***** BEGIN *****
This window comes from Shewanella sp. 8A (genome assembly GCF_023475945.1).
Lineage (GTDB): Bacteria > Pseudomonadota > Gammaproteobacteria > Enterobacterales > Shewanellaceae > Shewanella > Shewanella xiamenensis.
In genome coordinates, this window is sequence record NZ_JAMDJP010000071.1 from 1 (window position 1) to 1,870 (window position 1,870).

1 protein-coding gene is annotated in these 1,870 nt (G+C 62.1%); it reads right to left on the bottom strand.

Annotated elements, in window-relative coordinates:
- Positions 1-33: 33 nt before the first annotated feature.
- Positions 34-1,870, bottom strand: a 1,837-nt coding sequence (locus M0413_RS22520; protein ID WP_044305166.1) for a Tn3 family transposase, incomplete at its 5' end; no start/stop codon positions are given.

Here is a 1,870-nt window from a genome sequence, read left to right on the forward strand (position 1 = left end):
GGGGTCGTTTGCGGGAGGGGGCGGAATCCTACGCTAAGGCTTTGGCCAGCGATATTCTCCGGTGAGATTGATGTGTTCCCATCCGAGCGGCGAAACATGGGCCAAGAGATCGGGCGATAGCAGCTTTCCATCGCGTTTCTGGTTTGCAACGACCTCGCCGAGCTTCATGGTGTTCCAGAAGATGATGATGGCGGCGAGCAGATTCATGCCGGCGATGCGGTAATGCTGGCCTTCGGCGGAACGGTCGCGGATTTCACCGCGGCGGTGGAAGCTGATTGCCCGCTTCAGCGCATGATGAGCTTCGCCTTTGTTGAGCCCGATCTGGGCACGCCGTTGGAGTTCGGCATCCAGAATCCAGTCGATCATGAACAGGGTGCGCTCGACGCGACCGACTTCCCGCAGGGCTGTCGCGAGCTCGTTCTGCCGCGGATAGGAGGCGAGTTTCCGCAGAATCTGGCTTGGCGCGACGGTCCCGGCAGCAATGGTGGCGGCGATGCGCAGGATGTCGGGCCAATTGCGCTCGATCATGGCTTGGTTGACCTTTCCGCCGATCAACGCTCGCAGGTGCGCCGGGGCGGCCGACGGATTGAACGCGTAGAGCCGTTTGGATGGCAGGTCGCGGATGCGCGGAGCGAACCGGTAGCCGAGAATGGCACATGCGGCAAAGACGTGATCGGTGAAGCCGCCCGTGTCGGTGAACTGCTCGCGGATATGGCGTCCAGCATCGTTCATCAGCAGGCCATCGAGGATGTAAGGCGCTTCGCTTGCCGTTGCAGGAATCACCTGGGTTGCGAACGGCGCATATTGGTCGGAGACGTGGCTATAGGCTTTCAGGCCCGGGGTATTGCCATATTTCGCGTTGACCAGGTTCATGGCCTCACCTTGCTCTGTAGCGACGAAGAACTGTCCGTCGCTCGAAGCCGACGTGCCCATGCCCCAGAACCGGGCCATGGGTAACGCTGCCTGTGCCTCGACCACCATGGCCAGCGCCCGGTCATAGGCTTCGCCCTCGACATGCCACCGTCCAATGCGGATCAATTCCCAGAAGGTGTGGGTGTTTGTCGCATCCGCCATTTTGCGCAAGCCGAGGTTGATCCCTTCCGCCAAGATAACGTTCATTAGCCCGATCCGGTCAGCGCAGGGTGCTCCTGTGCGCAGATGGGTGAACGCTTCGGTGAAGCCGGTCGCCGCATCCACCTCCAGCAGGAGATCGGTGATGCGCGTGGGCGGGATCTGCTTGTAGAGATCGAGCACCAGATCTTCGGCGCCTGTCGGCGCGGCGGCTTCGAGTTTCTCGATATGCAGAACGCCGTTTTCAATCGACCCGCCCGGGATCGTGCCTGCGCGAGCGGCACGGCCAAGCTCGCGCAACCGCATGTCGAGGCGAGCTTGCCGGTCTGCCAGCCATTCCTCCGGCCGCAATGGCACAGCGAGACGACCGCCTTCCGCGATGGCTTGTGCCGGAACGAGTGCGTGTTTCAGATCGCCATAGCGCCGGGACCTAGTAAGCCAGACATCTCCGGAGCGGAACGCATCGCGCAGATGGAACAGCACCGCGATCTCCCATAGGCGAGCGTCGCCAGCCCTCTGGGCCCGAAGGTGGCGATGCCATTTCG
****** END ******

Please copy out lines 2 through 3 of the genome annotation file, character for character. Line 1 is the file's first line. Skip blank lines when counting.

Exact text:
Lineage (GTDB): Bacteria > Pseudomonadota > Gammaproteobacteria > Enterobacterales > Shewanellaceae > Shewanella > Shewanella xiamenensis.
In genome coordinates, this window is sequence record NZ_JAMDJP010000071.1 from 1 (window position 1) to 1,870 (window position 1,870).